The search for the best returns possible hasn’t changed in centuries. There’s a need to “beat the market” or your peers. It’s human nature. But how you go about doing it is the question.
In 1988 speech, Charlie Ellis explained that superior results are only gained in one of three ways:
There are three ways in which you might try to achieve superior results: one is physically difficult, one is intellectually difficult, and one is emotionally difficult.
Intellectually difficult investing is pursued by those who have a deep and profound understanding of the true nature of investing, see the future more clearly and take long-term positions that turn out to be remarkably successful. We admire them, but only in retrospect. At the time of their doing their best work, we see them as misguided. We do not want to do what they are doing because it looks so unpromising.
Most of the crowd is deeply involved in the physically difficult way of beating the market. See if you don’t recognize the physically difficult right away. They come to the office earlier; they stay later. They read a larger number of reports more rapidly. They go to more breakfast meetings and more luncheon meetings and more dinner meetings. They are on the telephone, making more calls and receiving more calls than all the rest. They carry huge briefcases home at night, determined to get ahead by reading more reports before the morrow. In every way they possibly can, they put enormous physical energy into trying to beat the market by outworking the competition. What they don’t seem to recognize is that so is almost everyone else.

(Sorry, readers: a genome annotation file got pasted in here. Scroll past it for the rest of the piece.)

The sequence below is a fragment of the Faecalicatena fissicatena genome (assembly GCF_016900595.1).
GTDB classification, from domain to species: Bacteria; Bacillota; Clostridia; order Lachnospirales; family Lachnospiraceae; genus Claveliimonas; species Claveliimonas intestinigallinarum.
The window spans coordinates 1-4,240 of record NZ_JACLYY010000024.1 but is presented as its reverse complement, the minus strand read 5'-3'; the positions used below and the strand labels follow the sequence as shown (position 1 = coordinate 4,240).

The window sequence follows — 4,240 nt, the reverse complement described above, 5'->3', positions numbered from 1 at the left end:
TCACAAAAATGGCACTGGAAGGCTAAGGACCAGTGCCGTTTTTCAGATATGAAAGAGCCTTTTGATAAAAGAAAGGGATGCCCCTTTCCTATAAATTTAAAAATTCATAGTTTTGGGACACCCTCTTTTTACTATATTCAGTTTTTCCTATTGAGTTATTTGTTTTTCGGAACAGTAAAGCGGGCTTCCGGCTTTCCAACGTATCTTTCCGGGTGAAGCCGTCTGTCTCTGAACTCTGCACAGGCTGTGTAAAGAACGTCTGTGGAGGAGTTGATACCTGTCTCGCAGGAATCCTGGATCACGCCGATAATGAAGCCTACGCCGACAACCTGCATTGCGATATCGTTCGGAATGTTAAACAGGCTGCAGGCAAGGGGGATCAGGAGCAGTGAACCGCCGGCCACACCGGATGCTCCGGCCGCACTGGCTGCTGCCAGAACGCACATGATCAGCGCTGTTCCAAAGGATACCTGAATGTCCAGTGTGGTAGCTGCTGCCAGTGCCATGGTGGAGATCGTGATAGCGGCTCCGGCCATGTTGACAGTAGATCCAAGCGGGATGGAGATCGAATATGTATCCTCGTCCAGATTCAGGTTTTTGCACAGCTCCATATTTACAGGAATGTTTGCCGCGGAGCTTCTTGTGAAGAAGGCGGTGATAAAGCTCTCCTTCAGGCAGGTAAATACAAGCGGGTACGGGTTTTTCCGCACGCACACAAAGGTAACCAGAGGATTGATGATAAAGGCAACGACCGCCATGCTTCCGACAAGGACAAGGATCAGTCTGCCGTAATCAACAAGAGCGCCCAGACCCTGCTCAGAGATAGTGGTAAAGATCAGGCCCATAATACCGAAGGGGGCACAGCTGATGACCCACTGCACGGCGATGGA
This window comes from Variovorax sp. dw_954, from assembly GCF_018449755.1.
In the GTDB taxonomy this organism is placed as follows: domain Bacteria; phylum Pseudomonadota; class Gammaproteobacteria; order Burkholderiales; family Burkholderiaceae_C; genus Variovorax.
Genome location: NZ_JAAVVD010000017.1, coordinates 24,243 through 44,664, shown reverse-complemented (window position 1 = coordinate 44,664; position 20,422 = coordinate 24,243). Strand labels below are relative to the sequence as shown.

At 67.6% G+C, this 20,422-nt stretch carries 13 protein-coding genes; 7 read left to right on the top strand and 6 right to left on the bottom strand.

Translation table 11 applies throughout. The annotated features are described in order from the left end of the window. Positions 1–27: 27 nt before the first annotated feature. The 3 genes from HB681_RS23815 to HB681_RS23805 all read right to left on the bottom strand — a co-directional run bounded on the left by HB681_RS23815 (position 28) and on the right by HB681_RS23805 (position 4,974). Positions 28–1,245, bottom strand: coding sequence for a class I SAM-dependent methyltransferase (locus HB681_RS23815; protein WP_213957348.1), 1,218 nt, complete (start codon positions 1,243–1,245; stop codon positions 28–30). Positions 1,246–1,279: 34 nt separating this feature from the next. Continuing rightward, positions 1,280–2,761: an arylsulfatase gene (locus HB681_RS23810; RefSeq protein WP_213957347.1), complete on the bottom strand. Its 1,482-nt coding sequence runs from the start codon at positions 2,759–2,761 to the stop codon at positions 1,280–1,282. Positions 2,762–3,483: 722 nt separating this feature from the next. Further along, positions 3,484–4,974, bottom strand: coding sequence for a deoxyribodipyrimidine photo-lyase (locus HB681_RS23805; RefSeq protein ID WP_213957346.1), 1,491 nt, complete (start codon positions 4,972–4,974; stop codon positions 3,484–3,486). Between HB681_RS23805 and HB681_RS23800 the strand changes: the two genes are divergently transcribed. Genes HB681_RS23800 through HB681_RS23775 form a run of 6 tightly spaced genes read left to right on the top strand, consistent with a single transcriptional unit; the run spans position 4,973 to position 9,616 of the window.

Being incapable of the intellectually difficult, and reluctant about the physically difficult, I have set about the emotionally difficult approach to investing. This straightforward, untiring approach is simply to work out the long-term investment policy that’s truly right for you and your particular circumstances and is realistic given the history of the capital markets, commit to it and – here is the emotionally difficult part – hold on.
Pick any strategy and the better-behaved investor will beat the irrational one almost all the time. And the rare exception – often confused with skill – boils down to luck. Yet, behaving better is the one area nobody considers because, in our minds, we all behave just fine.
So instead of improving behavior, people focus on the hardest ways to beat the market or to beat the other guy. You can try to out work or out think the market and some of you will succeed but the simplest and most overlooked way to get superior results is to behave better than everyone else.
Investment Policy and the Competent Stranger
- Making Contrarian Investing Work – Morningstar
- The Trouble With Active Share – R. Kinnel
- The Most Popular Way of Measuring Stock Market Value is Being Misused – S. Ro
- Dumb Alpha: Trailing or Forward Earnings? – CFA Institute
- Nothing Matters More Than Perspective – M. Housel
- The Questions That Matter – T. Hanson
- Why Land and Homes Actually Tend to Be Disappointing Investments – R. Shiller
- Fama and Thaler: Are Markets Efficient? (video) – Chicago Booth Review
- Why the Cost of Living Is Poised to Plummet in the Next 20 Years – SigularityHub
- Dollar Shave Club and the Disruption of Everything – Stratechery